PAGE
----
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Like many women, 43-year-old Connie manages to balance a full-time career with being a full-time wife and mother. However, Connie also manages to fit in daily peritoneal dialysis (PD) treatments. “PD is the way to go if you want to be working and involved in life,” she says. “Life doesn’t stop because you have kidney failure.”
Connie has had Type 1 diabetes since she was 12, and learned she had chronic kidney disease in 2000. At the time, Connie was an employee of the City of Shreveport, and told her boss about the disease. “He called me into his office and asked if I was okay and if I needed anything,” she recalls. “He even asked if I needed a less stressful position. I said ‘no’ since I wasn’t on dialysis yet.”
A few months later, a Legal Administrator job opened up. “This was a job I had wanted since I started working for the City 20 years ago!” says Connie. “So I applied.”
Connie’s new boss was aware that she had a kidney disease, but also knew that she was the best person for the job. “Once I was hired, he told me that he knew about my kidney problems because a reference of mine told him!” Connie remembers. She has been working in this position ever since.
When Connie’s kidneys failed in the fall of 2001, her doctor mentioned PD as a treatment option that would be a good choice for her. Connie decided to try PD because it let her keep working and help care for her family. “If I had to go to a unit to do hemodialysis for 4 hours every other day, and keep working 40 hours a week, my desk would be piled up with work!” says Connie. “PD and work go well together. I feel fine after doing my exchange.”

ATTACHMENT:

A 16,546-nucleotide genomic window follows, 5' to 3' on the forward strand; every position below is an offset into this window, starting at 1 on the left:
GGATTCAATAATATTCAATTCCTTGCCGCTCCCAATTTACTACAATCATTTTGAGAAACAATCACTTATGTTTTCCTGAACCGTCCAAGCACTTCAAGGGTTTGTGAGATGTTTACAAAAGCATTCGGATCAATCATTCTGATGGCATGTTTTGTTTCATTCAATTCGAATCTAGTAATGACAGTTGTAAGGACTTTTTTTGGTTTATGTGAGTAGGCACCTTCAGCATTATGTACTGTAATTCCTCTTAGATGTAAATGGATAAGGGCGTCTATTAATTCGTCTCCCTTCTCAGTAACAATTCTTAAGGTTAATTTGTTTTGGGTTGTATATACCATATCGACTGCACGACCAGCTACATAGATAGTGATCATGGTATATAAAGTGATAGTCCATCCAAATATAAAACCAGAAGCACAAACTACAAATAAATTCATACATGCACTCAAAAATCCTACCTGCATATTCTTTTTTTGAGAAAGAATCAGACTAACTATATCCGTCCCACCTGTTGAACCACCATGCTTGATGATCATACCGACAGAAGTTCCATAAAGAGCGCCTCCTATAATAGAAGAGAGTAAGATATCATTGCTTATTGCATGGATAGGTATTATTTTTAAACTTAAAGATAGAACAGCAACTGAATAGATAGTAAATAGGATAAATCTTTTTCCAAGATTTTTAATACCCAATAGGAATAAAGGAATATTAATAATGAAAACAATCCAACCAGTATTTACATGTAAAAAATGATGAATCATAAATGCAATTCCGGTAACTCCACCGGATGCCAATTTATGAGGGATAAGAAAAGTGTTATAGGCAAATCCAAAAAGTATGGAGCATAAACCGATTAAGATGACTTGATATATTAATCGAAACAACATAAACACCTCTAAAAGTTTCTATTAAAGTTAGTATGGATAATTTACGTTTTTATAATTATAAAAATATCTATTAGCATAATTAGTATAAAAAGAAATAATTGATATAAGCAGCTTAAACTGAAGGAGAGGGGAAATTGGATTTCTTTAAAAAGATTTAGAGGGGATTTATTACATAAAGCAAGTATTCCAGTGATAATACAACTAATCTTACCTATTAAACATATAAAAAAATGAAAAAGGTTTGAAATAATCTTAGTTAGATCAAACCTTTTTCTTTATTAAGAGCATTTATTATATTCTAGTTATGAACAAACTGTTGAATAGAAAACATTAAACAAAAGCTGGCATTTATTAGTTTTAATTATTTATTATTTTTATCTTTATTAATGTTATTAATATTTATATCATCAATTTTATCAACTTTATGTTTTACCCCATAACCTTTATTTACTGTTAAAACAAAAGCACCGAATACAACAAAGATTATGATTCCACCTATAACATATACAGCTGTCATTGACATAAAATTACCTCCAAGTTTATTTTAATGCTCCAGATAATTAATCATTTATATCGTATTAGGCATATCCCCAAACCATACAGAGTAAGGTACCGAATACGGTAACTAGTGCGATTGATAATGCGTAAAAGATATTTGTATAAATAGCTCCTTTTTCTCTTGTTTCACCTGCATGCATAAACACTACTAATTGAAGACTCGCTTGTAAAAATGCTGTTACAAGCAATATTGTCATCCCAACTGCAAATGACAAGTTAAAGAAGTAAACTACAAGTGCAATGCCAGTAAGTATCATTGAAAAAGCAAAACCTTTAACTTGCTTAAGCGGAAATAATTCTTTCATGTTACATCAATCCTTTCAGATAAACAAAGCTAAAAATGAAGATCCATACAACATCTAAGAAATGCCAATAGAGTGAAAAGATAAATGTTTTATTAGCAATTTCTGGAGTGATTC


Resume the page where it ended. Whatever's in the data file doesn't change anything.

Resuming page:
“PD is closer to what I want out of life,” she explains. “I have two active sons, ages 12 and 16, as well as a husband who works full-time and can’t do everything by himself.”
Connie has never stopped working an 8-5, 40-hour work week. She did go to her local Social Security office to find out about disability programs. “I didn’t want to stop working,” she says. “I just wanted to find out what it was all about if I ever did need it.”
Connie is on the PD cycler every day from 9 pm until 6 am. In the past, she did her mid-day exchange at work during lunchtime. “I would tell my boss and other employees that when the door is closed I cannot have visitors for sanitary reasons,” she says. “Then I had 30 minutes of privacy to do my exchange.”
In time, carrying in all of the supplies to work grew tiring, and Connie now does her mid-day exchange when she comes home from work at 5:30 pm. In fact, Connie finds that it’s a nice break. “I like being at home in my bedroom with the door closed for a half hour,” she says. “It’s my time to unwind after work.” On weekends, Connie does her mid-day exchange earlier to spread out her treatment times.
Like many people on dialysis, Connie does have bad days. “Some days I find myself thinking about my kidney failure, too,” relays Connie. “But if you have any condition that requires you to do something to feel better, it will be inconvenient at times.”
Working has been key to helping Connie keep a positive attitude. “When I’m at work, I talk to people and listen to their problems, and it helps take the emphasis off of my problems,” she says. “If I wasn’t working, I’d be one depressed sister! Working keeps my life as normal as it can be given that I have kidney failure.”
This patient has granted Baxter International Inc. permission to use this personal story for purposes of educating others about peritoneal dialysis.
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